• Verify the Applicable Scope of Exemptions. To the extent that your business is relying upon a specific exemption (e.g., the Gramm-Leach-Bliley Act exemption), your business should verify the scope of the exemption and whether any personal information collected by your business falls outside the exemption. The definition of "personal information" under the CCPA is extremely broad. With many CCPA exemptions being specific to the type of data collected, all businesses should evaluate whether they are collecting personal information outside of an exemption and, thus, subject to the CCPA.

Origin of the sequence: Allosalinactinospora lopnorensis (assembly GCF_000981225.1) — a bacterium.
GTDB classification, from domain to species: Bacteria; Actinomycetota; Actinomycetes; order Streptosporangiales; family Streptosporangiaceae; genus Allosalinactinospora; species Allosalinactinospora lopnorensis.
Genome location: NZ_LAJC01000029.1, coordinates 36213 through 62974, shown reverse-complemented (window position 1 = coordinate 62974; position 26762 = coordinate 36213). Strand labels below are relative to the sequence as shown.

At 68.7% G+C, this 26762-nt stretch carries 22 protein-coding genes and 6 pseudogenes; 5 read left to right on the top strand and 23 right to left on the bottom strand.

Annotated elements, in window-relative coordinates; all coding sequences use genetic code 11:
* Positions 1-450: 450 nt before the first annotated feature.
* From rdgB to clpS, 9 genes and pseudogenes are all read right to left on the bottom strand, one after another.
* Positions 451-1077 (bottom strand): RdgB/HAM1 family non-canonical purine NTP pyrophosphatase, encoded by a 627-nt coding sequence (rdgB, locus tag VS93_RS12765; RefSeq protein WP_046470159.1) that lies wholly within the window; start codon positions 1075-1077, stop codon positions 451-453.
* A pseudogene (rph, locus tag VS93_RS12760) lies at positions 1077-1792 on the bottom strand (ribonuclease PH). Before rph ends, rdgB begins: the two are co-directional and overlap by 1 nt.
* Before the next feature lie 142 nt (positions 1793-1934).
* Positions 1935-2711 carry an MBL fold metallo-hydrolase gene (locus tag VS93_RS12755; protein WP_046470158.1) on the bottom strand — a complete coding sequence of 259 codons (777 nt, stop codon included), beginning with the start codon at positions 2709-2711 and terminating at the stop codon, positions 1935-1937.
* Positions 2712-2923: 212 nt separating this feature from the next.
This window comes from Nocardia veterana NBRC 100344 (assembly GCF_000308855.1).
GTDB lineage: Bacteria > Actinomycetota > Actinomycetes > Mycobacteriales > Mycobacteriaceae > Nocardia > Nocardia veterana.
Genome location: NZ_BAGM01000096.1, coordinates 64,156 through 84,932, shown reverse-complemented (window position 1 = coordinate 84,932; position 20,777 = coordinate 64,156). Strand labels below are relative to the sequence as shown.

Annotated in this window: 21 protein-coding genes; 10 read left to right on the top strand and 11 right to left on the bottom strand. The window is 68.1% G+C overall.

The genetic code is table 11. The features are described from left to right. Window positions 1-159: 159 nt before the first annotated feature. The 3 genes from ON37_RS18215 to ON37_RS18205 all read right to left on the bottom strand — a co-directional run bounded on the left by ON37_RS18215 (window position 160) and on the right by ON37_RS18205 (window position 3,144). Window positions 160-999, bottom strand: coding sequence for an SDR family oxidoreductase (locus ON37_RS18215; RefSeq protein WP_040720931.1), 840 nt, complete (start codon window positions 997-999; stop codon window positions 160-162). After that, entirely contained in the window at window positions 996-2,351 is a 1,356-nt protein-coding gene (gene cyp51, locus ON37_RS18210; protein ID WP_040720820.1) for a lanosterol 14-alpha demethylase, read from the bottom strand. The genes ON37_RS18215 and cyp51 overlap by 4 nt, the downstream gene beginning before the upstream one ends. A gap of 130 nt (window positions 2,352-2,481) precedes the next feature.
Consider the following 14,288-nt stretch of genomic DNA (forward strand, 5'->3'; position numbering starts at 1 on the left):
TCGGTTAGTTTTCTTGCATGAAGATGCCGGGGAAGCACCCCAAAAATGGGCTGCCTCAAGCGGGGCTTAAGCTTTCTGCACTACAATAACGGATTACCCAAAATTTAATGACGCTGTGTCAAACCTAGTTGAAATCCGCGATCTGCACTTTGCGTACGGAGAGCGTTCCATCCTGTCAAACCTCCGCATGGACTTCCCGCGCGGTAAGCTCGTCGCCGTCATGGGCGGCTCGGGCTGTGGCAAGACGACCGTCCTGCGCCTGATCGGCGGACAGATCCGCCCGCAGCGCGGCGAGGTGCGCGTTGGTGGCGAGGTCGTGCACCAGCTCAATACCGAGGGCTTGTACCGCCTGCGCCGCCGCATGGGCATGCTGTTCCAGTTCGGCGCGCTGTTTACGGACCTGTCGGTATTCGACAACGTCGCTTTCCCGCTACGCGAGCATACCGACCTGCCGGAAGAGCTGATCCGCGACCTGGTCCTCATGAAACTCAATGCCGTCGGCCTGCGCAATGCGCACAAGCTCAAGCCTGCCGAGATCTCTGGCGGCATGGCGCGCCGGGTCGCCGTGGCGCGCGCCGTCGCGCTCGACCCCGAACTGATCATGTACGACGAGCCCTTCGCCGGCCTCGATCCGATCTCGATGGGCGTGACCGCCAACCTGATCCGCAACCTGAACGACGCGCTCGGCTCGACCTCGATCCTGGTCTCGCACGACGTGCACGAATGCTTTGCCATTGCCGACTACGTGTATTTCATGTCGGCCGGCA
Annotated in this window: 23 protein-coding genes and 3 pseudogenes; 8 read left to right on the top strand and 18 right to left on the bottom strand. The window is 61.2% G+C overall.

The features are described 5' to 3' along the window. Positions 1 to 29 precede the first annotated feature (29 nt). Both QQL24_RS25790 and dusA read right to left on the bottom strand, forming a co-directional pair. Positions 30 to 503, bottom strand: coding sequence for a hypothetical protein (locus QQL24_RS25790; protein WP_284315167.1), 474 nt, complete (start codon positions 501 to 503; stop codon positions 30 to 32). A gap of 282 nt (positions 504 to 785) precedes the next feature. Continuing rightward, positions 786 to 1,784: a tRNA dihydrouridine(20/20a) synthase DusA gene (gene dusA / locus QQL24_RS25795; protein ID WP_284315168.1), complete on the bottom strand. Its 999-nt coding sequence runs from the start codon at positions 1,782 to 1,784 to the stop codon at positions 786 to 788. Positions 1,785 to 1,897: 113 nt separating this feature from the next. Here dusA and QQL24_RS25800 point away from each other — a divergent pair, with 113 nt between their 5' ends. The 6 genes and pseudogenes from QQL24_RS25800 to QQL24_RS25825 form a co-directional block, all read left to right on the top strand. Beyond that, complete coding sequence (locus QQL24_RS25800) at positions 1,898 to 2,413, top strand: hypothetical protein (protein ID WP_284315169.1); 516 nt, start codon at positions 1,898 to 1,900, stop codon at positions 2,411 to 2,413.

If you have questions about the CCPA, please contact Alex Koskey or any member of Baker Donelson's Data Privacy and Cybersecurity team.

Email Disclaimer

NOTICE: The mailing of this email is not intended to create, and receipt of it does not constitute an attorney-client relationship. Anything that you send to anyone at our Firm will not be confidential or privileged unless we have agreed to represent you. If you send this email, you confirm that you have read and understand this notice.
Cancel Accept